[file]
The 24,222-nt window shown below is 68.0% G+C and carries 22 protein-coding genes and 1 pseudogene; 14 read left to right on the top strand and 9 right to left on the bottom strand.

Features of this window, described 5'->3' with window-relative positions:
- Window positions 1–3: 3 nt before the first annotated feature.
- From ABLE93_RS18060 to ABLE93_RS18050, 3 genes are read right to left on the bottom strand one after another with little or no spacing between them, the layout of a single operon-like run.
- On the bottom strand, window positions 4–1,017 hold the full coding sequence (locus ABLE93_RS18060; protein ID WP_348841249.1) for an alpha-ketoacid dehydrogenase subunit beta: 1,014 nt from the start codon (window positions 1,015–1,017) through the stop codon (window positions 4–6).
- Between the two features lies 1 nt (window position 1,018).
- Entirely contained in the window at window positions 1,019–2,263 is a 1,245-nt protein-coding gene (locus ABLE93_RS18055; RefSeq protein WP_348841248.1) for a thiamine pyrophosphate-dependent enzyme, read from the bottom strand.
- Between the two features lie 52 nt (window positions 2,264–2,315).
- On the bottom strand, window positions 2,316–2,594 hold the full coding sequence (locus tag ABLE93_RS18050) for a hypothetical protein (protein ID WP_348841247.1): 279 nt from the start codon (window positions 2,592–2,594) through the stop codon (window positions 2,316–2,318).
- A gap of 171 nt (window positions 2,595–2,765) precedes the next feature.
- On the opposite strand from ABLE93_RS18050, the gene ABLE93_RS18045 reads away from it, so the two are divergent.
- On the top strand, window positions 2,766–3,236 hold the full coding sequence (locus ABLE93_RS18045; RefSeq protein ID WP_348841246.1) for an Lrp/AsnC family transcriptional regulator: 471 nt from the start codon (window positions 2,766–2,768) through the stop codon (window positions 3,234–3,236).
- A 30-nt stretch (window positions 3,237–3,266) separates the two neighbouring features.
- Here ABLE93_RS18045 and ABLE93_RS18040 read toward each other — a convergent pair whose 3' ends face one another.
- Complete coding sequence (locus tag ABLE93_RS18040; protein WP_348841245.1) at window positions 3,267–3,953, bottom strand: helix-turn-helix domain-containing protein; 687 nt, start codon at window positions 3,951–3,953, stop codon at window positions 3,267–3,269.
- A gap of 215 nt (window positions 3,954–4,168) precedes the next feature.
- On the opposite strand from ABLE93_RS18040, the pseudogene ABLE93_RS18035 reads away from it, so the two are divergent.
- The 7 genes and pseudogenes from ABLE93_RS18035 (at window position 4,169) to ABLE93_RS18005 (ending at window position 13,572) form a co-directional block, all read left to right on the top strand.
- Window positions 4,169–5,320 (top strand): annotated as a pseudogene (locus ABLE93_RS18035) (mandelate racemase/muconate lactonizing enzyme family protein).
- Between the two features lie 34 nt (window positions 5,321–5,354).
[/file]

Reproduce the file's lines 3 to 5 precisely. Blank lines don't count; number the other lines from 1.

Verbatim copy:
- Window positions 1–3: 3 nt before the first annotated feature.
- From ABLE93_RS18060 to ABLE93_RS18050, 3 genes are read right to left on the bottom strand one after another with little or no spacing between them, the layout of a single operon-like run.
- On the bottom strand, window positions 4–1,017 hold the full coding sequence (locus ABLE93_RS18060; protein ID WP_348841249.1) for an alpha-ketoacid dehydrogenase subunit beta: 1,014 nt from the start codon (window positions 1,015–1,017) through the stop codon (window positions 4–6).